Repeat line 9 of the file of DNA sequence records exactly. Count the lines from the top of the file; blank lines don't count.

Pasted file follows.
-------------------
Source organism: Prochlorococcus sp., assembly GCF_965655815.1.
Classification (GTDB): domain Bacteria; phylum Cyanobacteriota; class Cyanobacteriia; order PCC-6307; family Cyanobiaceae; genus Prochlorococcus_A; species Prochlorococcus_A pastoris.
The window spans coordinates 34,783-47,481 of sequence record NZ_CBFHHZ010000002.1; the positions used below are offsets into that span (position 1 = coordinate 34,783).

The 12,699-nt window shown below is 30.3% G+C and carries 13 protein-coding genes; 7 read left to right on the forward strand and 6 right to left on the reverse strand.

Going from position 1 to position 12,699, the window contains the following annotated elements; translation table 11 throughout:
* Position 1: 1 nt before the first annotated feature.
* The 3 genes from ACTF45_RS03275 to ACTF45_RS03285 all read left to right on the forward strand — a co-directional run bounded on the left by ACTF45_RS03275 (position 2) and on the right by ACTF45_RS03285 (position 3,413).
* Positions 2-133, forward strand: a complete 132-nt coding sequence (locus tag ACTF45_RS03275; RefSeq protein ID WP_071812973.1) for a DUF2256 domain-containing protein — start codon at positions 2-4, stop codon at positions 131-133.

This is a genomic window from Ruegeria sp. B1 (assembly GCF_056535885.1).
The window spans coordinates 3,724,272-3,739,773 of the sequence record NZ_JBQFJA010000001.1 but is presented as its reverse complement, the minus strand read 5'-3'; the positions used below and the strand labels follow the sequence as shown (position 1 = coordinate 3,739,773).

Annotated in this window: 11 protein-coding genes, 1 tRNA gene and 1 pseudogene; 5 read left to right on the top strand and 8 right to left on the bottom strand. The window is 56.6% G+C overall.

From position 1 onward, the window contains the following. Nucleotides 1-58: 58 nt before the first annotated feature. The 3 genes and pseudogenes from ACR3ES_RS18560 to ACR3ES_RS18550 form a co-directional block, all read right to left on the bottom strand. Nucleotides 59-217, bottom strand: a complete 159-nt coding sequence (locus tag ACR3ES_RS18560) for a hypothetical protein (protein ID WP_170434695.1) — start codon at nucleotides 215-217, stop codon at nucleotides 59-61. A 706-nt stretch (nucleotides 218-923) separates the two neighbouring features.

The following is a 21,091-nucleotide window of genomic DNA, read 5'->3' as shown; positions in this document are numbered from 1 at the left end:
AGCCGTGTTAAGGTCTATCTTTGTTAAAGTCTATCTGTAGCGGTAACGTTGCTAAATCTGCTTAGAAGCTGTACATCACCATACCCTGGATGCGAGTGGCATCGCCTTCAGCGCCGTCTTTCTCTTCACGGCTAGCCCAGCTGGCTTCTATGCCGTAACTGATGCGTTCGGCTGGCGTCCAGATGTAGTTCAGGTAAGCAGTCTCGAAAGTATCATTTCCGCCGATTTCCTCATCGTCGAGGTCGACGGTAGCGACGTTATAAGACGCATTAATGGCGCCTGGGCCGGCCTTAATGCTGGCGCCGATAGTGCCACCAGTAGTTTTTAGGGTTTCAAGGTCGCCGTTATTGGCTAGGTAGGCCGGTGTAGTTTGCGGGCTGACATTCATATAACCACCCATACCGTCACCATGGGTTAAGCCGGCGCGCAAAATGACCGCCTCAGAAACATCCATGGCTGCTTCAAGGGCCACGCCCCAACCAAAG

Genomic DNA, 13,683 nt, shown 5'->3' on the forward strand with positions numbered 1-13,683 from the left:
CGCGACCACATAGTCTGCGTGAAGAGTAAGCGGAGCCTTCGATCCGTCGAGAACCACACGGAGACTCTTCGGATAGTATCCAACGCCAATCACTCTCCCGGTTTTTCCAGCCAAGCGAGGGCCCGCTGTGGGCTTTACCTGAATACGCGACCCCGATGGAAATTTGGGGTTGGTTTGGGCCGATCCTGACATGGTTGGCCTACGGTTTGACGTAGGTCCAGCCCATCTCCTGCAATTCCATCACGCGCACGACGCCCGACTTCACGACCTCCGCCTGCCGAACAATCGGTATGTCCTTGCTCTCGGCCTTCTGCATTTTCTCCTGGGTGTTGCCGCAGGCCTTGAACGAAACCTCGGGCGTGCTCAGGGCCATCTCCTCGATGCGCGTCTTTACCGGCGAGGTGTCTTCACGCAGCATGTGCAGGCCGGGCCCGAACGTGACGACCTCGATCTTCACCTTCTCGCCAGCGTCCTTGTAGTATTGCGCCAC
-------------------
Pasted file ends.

This is a genomic window from Ruegeria sp. B1 (assembly GCF_056535885.1).